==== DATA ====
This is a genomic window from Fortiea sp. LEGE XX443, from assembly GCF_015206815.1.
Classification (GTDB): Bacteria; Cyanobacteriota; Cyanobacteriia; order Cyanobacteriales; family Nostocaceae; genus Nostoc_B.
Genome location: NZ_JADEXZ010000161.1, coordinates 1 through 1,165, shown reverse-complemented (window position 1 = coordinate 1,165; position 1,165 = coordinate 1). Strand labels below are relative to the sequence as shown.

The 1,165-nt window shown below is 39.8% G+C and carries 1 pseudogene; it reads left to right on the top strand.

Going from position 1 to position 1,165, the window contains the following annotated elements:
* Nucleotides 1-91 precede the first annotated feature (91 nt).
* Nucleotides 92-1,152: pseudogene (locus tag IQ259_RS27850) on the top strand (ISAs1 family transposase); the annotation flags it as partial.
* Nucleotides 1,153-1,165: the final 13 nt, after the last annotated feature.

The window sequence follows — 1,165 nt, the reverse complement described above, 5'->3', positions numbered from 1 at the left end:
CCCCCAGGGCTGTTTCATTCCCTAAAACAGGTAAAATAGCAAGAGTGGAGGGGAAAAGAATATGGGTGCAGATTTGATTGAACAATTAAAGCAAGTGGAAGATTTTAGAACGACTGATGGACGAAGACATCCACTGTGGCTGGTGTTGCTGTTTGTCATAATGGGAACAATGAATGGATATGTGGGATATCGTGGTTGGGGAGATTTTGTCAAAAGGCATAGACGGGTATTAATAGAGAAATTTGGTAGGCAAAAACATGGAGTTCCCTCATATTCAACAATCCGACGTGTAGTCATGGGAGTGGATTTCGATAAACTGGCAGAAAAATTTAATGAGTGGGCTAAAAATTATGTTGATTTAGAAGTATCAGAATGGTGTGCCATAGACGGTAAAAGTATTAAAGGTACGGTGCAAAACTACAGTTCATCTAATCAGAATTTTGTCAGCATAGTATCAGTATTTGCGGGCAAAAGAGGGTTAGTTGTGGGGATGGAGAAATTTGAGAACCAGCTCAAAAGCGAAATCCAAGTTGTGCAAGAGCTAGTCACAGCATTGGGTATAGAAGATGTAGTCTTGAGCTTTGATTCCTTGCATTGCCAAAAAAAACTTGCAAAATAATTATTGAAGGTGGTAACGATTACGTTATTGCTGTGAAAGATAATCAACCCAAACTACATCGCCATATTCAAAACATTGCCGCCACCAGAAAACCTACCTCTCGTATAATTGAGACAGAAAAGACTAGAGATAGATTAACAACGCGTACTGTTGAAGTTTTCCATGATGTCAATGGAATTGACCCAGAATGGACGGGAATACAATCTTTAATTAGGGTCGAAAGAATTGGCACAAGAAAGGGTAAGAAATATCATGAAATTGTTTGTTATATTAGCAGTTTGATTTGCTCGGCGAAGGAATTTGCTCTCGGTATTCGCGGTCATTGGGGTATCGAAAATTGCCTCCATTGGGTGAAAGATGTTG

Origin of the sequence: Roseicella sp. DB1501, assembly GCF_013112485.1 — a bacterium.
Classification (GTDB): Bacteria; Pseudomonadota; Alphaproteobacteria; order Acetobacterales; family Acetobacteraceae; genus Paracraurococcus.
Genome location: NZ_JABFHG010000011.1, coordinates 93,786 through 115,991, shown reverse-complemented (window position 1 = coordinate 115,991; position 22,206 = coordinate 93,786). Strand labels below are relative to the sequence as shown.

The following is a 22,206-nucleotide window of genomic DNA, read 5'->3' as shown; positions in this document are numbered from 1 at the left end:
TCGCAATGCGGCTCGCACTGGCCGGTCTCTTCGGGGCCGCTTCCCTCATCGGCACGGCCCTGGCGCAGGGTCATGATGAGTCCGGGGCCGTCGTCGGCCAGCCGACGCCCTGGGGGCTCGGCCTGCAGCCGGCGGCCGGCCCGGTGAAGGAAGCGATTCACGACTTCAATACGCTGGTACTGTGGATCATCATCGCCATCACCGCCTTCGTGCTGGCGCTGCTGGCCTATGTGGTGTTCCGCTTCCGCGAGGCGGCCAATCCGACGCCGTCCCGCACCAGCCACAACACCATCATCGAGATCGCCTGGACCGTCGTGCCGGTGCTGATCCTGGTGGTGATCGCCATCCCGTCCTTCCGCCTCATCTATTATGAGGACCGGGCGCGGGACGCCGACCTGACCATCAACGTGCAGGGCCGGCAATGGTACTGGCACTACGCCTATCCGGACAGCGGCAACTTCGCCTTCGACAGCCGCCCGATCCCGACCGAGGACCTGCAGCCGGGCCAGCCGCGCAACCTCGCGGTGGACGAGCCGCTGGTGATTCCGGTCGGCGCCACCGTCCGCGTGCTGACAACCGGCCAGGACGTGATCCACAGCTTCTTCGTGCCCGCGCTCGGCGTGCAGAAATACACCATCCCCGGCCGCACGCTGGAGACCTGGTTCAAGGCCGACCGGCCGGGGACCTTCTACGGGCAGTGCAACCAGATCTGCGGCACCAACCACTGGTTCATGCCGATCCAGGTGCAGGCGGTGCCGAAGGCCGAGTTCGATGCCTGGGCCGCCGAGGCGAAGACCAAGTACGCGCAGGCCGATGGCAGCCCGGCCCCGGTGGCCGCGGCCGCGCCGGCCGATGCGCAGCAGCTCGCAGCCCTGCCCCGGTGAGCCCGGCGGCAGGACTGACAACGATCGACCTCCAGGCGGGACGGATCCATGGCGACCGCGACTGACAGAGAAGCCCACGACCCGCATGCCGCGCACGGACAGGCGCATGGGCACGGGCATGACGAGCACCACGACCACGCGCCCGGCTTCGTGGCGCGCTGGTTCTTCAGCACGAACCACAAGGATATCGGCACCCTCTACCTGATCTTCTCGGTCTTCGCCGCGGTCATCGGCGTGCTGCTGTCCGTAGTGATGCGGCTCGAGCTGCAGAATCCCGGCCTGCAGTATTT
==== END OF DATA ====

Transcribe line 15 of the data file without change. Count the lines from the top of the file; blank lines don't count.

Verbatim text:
TCGCAATGCGGCTCGCACTGGCCGGTCTCTTCGGGGCCGCTTCCCTCATCGGCACGGCCCTGGCGCAGGGTCATGATGAGTCCGGGGCCGTCGTCGGCCAGCCGACGCCCTGGGGGCTCGGCCTGCAGCCGGCGGCCGGCCCGGTGAAGGAAGCGATTCACGACTTCAATACGCTGGTACTGTGGATCATCATCGCCATCACCGCCTTCGTGCTGGCGCTGCTGGCCTATGTGGTGTTCCGCTTCCGCGAGGCGGCCAATCCGACGCCGTCCCGCACCAGCCACAACACCATCATCGAGATCGCCTGGACCGTCGTGCCGGTGCTGATCCTGGTGGTGATCGCCATCCCGTCCTTCCGCCTCATCTATTATGAGGACCGGGCGCGGGACGCCGACCTGACCATCAACGTGCAGGGCCGGCAATGGTACTGGCACTACGCCTATCCGGACAGCGGCAACTTCGCCTTCGACAGCCGCCCGATCCCGACCGAGGACCTGCAGCCGGGCCAGCCGCGCAACCTCGCGGTGGACGAGCCGCTGGTGATTCCGGTCGGCGCCACCGTCCGCGTGCTGACAACCGGCCAGGACGTGATCCACAGCTTCTTCGTGCCCGCGCTCGGCGTGCAGAAATACACCATCCCCGGCCGCACGCTGGAGACCTGGTTCAAGGCCGACCGGCCGGGGACCTTCTACGGGCAGTGCAACCAGATCTGCGGCACCAACCACTGGTTCATGCCGATCCAGGTGCAGGCGGTGCCGAAGGCCGAGTTCGATGCCTGGGCCGCCGAGGCGAAGACCAAGTACGCGCAGGCCGATGGCAGCCCGGCCCCGGTGGCCGCGGCCGCGCCGGCCGATGCGCAGCAGCTCGCAGCCCTGCCCCGGTGAGCCCGGCGGCAGGACTGACAACGATCGACCTCCAGGCGGGACGGATCCATGGCGACCGCGACTGACAGAGAAGCCCACGACCCGCATGCCGCGCACGGACAGGCGCATGGGCACGGGCATGACGAGCACCACGACCACGCGCCCGGCTTCGTGGCGCGCTGGTTCTTCAGCACGAACCACAAGGATATCGGCACCCTCTACCTGATCTTCTCGGTCTTCGCCGCGGTCATCGGCGTGCTGCTGTCCGTAGTGATGCGGCTCGAGCTGCAGAATCCCGGCCTGCAGTATTT